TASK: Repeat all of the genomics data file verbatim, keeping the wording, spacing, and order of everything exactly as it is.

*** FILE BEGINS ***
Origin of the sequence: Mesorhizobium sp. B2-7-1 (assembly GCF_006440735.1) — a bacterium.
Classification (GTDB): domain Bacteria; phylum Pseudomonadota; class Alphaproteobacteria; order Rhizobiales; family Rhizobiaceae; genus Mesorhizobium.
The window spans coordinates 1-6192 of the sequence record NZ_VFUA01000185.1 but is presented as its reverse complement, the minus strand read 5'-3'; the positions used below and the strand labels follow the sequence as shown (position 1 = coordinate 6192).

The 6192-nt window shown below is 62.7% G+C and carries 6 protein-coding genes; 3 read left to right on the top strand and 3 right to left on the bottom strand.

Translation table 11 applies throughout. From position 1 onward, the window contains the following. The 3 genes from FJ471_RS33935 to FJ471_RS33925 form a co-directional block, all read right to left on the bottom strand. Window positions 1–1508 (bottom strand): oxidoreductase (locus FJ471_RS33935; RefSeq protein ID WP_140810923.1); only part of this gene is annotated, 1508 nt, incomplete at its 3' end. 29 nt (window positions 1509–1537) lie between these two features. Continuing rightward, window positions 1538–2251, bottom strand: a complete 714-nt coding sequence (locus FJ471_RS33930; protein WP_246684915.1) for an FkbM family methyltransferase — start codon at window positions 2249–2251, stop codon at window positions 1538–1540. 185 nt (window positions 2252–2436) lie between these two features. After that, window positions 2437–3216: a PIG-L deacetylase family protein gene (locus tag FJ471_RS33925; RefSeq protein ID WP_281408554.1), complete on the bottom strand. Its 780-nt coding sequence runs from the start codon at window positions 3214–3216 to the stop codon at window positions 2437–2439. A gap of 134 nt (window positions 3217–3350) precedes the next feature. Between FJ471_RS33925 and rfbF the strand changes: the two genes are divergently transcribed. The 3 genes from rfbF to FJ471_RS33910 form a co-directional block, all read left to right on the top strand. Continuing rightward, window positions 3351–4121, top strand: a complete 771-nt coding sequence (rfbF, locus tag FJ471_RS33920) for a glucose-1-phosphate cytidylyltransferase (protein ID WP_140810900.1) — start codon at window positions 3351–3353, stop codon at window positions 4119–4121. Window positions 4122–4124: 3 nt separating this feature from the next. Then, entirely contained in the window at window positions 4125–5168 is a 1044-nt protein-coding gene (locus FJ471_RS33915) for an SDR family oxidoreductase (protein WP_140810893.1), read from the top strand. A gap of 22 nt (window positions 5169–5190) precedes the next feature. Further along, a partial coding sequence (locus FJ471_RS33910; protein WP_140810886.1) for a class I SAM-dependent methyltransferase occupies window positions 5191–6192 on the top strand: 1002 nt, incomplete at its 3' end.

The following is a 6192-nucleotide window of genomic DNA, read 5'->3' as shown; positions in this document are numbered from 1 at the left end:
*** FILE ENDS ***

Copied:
Origin of the sequence: Mesorhizobium sp. B2-7-1 (assembly GCF_006440735.1) — a bacterium.
Classification (GTDB): domain Bacteria; phylum Pseudomonadota; class Alphaproteobacteria; order Rhizobiales; family Rhizobiaceae; genus Mesorhizobium.
The window spans coordinates 1-6192 of the sequence record NZ_VFUA01000185.1 but is presented as its reverse complement, the minus strand read 5'-3'; the positions used below and the strand labels follow the sequence as shown (position 1 = coordinate 6192).

The 6192-nt window shown below is 62.7% G+C and carries 6 protein-coding genes; 3 read left to right on the top strand and 3 right to left on the bottom strand.

Translation table 11 applies throughout. From position 1 onward, the window contains the following. The 3 genes from FJ471_RS33935 to FJ471_RS33925 form a co-directional block, all read right to left on the bottom strand. Window positions 1–1508 (bottom strand): oxidoreductase (locus FJ471_RS33935; RefSeq protein ID WP_140810923.1); only part of this gene is annotated, 1508 nt, incomplete at its 3' end. 29 nt (window positions 1509–1537) lie between these two features. Continuing rightward, window positions 1538–2251, bottom strand: a complete 714-nt coding sequence (locus FJ471_RS33930; protein WP_246684915.1) for an FkbM family methyltransferase — start codon at window positions 2249–2251, stop codon at window positions 1538–1540. 185 nt (window positions 2252–2436) lie between these two features. After that, window positions 2437–3216: a PIG-L deacetylase family protein gene (locus tag FJ471_RS33925; RefSeq protein ID WP_281408554.1), complete on the bottom strand. Its 780-nt coding sequence runs from the start codon at window positions 3214–3216 to the stop codon at window positions 2437–2439. A gap of 134 nt (window positions 3217–3350) precedes the next feature. Between FJ471_RS33925 and rfbF the strand changes: the two genes are divergently transcribed. The 3 genes from rfbF to FJ471_RS33910 form a co-directional block, all read left to right on the top strand. Continuing rightward, window positions 3351–4121, top strand: a complete 771-nt coding sequence (rfbF, locus tag FJ471_RS33920) for a glucose-1-phosphate cytidylyltransferase (protein ID WP_140810900.1) — start codon at window positions 3351–3353, stop codon at window positions 4119–4121. Window positions 4122–4124: 3 nt separating this feature from the next. Then, entirely contained in the window at window positions 4125–5168 is a 1044-nt protein-coding gene (locus FJ471_RS33915) for an SDR family oxidoreductase (protein WP_140810893.1), read from the top strand. A gap of 22 nt (window positions 5169–5190) precedes the next feature. Further along, a partial coding sequence (locus FJ471_RS33910; protein WP_140810886.1) for a class I SAM-dependent methyltransferase occupies window positions 5191–6192 on the top strand: 1002 nt, incomplete at its 3' end.

The following is a 6192-nucleotide window of genomic DNA, read 5'->3' as shown; positions in this document are numbered from 1 at the left end: